Last week, we highlighted our colleagues’ post in Crowell’s Trade Secrets Trends focusing on recent comments submitted by the U.S. Chamber of Commerce regarding the need to stem the cyber theft of intellectual property.  Today, we once again turn to our sister blog to highlight an example of how that theft plays out in the

Earlier this month, the U.S. Chamber of Commerce submitted comments in response to the National Institute of Standards & Technology’s request for information regarding cybersecurity and the digital economy. The Chamber’s comments focused on specifics such as the NIST Cybersecurity Framework and the Cybersecurity Information Sharing Act of 2015, but it also discussed more

The Second Circuit today issued a much-anticipated ruling holding that U.S. firms are not required to turn over user data stored overseas, even in the face of a government warrant.  This decision arose from Microsoft’s December 2014 appeal of a civil contempt ruling against the tech giant for refusing to turn over the personal data

The Panama Papers Leak – An overview on histories’ biggest data leak; Article 29 Working Party about to release opinion on EU-U.S. Privacy Shield; EU: GDPR and PCJ DPD about to be approved next week – final consolidated text published by Council; US: New HIPAA Audit Protocol Released as a Guidance Tool for phase two of Compliance Audits; U.S. Sneak News: Defend Trade Secrets Act, NPRM and Sony Settlement Approval. EU: GDPR, PCJ DPD and PNR Directive adoped by Parliament; U.S.: House Judiciary Committee approves E-Mail Privacy Act; Senate to require airlines to report cyberattacks; FTC issues online tool identifying applicable law for health apps; Global: Turkey releases first comprehensive Data Protection law; Connected cars found vulnerable for cyberattacks; Data Breaches May Waive Attorney-Client Privilege?; Encryption Continues to Dominate Privacy Headlines; Hospital Settles with HHS for $ 2.2 Million in HIPAA Action; Southern District of New York Adds Ransomware Conspirator to Hacking Case; European and Canadian Data Protection Authorities Investigate IoT Devices; Norway Requires Data Breach Notification for Individuals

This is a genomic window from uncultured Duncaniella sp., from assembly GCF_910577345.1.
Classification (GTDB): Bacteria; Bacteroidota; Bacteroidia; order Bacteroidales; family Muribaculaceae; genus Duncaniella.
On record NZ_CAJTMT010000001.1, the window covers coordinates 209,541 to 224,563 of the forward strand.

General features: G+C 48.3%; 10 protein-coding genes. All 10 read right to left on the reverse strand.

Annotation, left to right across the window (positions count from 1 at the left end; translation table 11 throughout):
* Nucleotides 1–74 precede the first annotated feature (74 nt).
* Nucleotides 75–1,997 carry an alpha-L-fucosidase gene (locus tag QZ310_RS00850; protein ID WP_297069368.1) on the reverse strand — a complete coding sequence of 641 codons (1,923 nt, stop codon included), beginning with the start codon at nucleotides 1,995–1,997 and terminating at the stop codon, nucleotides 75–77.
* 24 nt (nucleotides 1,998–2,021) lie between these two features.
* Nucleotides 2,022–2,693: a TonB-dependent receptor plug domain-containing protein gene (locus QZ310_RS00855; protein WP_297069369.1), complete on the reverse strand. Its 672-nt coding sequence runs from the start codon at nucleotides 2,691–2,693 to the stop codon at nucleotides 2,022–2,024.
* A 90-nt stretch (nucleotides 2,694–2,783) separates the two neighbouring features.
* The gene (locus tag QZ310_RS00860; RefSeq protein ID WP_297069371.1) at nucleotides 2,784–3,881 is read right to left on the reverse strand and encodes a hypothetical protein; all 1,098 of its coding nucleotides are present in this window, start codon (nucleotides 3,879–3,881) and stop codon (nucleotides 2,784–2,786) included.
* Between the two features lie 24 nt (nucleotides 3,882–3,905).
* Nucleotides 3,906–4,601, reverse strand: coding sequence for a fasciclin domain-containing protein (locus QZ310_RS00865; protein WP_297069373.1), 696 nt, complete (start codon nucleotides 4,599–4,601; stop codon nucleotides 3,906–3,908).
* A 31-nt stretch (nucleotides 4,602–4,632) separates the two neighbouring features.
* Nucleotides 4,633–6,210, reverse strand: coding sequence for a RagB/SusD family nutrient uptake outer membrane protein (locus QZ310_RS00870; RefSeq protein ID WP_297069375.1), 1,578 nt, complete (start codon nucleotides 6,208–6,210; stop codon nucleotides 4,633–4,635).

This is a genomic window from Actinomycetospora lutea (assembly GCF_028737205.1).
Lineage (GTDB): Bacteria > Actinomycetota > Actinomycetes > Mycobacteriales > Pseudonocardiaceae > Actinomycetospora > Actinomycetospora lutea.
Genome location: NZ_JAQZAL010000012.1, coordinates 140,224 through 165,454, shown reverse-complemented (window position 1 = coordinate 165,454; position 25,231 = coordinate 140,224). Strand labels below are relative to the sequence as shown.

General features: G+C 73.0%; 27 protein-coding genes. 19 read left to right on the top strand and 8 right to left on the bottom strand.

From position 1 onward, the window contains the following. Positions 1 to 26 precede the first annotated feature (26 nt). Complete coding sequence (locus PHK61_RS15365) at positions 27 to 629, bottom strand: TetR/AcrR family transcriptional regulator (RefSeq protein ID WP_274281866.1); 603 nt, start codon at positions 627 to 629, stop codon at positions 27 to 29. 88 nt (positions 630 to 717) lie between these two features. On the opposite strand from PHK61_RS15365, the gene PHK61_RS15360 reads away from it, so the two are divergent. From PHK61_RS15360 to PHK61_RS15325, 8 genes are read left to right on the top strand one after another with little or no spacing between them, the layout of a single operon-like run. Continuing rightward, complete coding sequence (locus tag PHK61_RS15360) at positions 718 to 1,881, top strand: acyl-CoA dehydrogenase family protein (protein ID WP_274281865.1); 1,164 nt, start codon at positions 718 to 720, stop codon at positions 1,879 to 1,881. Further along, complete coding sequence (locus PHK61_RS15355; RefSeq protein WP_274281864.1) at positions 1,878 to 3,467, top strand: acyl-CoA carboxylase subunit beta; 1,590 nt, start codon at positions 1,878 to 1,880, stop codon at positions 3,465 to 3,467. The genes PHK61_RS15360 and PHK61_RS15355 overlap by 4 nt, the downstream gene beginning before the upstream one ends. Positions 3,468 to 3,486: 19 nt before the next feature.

The Panama Papers Leak – An overview on histories’ biggest data leak

On April 3, 2016, reports revealed that a set of 11.5 million confidential documents (“the Panama Papers”), providing detailed information about more than 200,000 offshore companies connected to Panamanian legal service provider Mossack Fonseca, had been made available to German Daily Newspaper Süddeutsche Zeitung by an anonymous source in 2015.

The documents, which form part of the biggest data leak in history, reveal aspects on (potential) exploitations of offshore tax regimes and other illegal purposes, such as fraud or drug trafficking. Among the people concerned are not only big companies, but also twelve national leaders among 143 politicians, celebrities, government officials or other law firms. The Süddeutsche Zeitung, given the scope of the leak, involved the International Consortium of Investigative Journalists (ICIJ) and about 400 other journalists in 76 different countries to investigate and analyze the documents. ICIJ has promised to publish a full list of companies involved in early May 2016.

Mossack Fonseca, the leaked firm, defended its commercial conduct, stating that itself would always comply with applicable laws and carry out thorough due diligence on its clients. However, the leak will have a huge impact on the offshore business, as the biggest selling point of this business, secrecy, has been massively cracked.